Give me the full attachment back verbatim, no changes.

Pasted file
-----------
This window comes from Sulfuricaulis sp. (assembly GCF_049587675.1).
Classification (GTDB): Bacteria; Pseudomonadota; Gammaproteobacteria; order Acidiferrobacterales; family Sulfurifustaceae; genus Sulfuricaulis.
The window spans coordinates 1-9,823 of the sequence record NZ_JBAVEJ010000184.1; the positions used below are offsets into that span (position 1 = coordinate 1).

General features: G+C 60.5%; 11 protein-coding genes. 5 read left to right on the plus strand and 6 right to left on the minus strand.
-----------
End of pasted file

This window comes from Sulfuricaulis sp. (assembly GCF_049587675.1).
Classification (GTDB): Bacteria; Pseudomonadota; Gammaproteobacteria; order Acidiferrobacterales; family Sulfurifustaceae; genus Sulfuricaulis.
The window spans coordinates 1-9,823 of the sequence record NZ_JBAVEJ010000184.1; the positions used below are offsets into that span (position 1 = coordinate 1).

General features: G+C 60.5%; 11 protein-coding genes. 5 read left to right on the plus strand and 6 right to left on the minus strand.